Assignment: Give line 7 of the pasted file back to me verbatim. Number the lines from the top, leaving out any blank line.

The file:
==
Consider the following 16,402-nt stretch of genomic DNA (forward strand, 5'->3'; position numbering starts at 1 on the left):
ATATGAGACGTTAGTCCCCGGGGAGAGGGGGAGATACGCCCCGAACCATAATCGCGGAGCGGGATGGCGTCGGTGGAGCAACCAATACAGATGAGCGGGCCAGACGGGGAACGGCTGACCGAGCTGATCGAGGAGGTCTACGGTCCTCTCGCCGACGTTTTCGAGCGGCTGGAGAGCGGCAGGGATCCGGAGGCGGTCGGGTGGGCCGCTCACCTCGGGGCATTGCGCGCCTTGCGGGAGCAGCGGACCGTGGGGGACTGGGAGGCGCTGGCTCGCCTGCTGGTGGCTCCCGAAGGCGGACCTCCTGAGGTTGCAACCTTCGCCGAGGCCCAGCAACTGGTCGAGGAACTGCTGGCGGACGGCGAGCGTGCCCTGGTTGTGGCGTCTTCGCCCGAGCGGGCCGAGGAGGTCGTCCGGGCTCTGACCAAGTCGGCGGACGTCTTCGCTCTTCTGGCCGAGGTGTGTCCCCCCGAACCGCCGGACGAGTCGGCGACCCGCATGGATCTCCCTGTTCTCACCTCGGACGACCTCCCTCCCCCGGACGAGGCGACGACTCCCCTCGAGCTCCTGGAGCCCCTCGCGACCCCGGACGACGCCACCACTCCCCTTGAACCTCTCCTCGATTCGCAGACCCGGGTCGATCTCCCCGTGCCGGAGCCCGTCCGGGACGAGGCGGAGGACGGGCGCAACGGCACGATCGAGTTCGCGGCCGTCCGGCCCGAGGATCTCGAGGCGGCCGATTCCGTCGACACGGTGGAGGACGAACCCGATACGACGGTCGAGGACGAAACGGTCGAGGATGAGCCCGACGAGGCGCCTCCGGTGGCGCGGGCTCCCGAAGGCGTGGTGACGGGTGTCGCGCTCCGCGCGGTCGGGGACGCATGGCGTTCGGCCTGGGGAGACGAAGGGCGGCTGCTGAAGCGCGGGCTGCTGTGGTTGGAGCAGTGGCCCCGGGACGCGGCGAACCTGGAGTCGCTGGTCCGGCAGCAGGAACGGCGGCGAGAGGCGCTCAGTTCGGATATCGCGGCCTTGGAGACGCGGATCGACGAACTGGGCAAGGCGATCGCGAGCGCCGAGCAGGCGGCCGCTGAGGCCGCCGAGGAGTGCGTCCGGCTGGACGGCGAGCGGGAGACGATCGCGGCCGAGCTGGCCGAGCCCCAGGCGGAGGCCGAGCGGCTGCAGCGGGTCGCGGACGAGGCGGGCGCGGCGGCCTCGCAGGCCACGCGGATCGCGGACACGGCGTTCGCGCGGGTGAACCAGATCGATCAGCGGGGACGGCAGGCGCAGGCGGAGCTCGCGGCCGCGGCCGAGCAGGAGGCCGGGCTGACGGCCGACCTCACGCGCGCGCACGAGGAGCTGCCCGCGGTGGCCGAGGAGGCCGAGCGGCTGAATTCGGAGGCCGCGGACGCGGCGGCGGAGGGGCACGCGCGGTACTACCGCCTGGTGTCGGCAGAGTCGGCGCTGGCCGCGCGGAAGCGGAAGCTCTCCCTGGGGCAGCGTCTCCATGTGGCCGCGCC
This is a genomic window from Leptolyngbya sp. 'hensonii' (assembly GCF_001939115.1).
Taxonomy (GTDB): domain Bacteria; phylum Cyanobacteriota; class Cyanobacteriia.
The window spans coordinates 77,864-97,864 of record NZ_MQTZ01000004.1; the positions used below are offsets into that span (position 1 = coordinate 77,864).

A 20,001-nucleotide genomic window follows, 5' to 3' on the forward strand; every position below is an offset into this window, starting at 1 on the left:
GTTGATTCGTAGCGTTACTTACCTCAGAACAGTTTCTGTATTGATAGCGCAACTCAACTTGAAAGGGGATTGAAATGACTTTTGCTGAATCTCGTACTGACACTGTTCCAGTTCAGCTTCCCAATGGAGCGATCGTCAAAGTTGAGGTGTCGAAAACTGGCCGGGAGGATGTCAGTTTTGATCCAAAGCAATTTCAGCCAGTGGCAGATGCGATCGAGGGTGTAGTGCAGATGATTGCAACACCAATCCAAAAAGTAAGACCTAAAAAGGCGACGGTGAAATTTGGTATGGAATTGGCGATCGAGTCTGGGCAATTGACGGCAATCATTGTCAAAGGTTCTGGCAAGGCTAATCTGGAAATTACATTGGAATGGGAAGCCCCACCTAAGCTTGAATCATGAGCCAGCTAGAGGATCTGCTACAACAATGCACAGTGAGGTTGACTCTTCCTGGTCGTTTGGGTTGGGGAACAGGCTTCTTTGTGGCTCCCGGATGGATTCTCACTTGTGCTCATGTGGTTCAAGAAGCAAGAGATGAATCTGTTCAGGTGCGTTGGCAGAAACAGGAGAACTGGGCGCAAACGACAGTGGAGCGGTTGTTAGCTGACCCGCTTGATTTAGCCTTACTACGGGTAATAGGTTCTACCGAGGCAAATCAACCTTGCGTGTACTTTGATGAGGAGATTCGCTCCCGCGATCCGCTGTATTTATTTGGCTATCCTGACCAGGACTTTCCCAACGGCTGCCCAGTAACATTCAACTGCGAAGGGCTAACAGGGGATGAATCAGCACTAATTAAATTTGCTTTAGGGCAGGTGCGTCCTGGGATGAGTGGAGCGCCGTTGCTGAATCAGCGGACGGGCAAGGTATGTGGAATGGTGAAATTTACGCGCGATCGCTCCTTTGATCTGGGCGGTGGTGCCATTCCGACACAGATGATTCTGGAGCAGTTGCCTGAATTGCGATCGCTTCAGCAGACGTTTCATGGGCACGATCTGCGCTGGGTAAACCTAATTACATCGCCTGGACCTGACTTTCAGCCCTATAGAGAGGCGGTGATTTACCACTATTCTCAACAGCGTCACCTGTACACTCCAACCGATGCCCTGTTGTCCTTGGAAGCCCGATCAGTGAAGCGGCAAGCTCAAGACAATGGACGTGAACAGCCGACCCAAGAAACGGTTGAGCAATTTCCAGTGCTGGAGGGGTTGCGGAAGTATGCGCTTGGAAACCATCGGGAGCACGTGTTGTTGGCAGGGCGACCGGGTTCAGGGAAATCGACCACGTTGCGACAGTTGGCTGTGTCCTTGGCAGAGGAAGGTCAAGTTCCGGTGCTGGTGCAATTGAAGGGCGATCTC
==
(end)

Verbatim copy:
GTTGATTCGTAGCGTTACTTACCTCAGAACAGTTTCTGTATTGATAGCGCAACTCAACTTGAAAGGGGATTGAAATGACTTTTGCTGAATCTCGTACTGACACTGTTCCAGTTCAGCTTCCCAATGGAGCGATCGTCAAAGTTGAGGTGTCGAAAACTGGCCGGGAGGATGTCAGTTTTGATCCAAAGCAATTTCAGCCAGTGGCAGATGCGATCGAGGGTGTAGTGCAGATGATTGCAACACCAATCCAAAAAGTAAGACCTAAAAAGGCGACGGTGAAATTTGGTATGGAATTGGCGATCGAGTCTGGGCAATTGACGGCAATCATTGTCAAAGGTTCTGGCAAGGCTAATCTGGAAATTACATTGGAATGGGAAGCCCCACCTAAGCTTGAATCATGAGCCAGCTAGAGGATCTGCTACAACAATGCACAGTGAGGTTGACTCTTCCTGGTCGTTTGGGTTGGGGAACAGGCTTCTTTGTGGCTCCCGGATGGATTCTCACTTGTGCTCATGTGGTTCAAGAAGCAAGAGATGAATCTGTTCAGGTGCGTTGGCAGAAACAGGAGAACTGGGCGCAAACGACAGTGGAGCGGTTGTTAGCTGACCCGCTTGATTTAGCCTTACTACGGGTAATAGGTTCTACCGAGGCAAATCAACCTTGCGTGTACTTTGATGAGGAGATTCGCTCCCGCGATCCGCTGTATTTATTTGGCTATCCTGACCAGGACTTTCCCAACGGCTGCCCAGTAACATTCAACTGCGAAGGGCTAACAGGGGATGAATCAGCACTAATTAAATTTGCTTTAGGGCAGGTGCGTCCTGGGATGAGTGGAGCGCCGTTGCTGAATCAGCGGACGGGCAAGGTATGTGGAATGGTGAAATTTACGCGCGATCGCTCCTTTGATCTGGGCGGTGGTGCCATTCCGACACAGATGATTCTGGAGCAGTTGCCTGAATTGCGATCGCTTCAGCAGACGTTTCATGGGCACGATCTGCGCTGGGTAAACCTAATTACATCGCCTGGACCTGACTTTCAGCCCTATAGAGAGGCGGTGATTTACCACTATTCTCAACAGCGTCACCTGTACACTCCAACCGATGCCCTGTTGTCCTTGGAAGCCCGATCAGTGAAGCGGCAAGCTCAAGACAATGGACGTGAACAGCCGACCCAAGAAACGGTTGAGCAATTTCCAGTGCTGGAGGGGTTGCGGAAGTATGCGCTTGGAAACCATCGGGAGCACGTGTTGTTGGCAGGGCGACCGGGTTCAGGGAAATCGACCACGTTGCGACAGTTGGCTGTGTCCTTGGCAGAGGAAGGTCAAGTTCCGGTGCTGGTGCAATTGAAGGGCGATCTC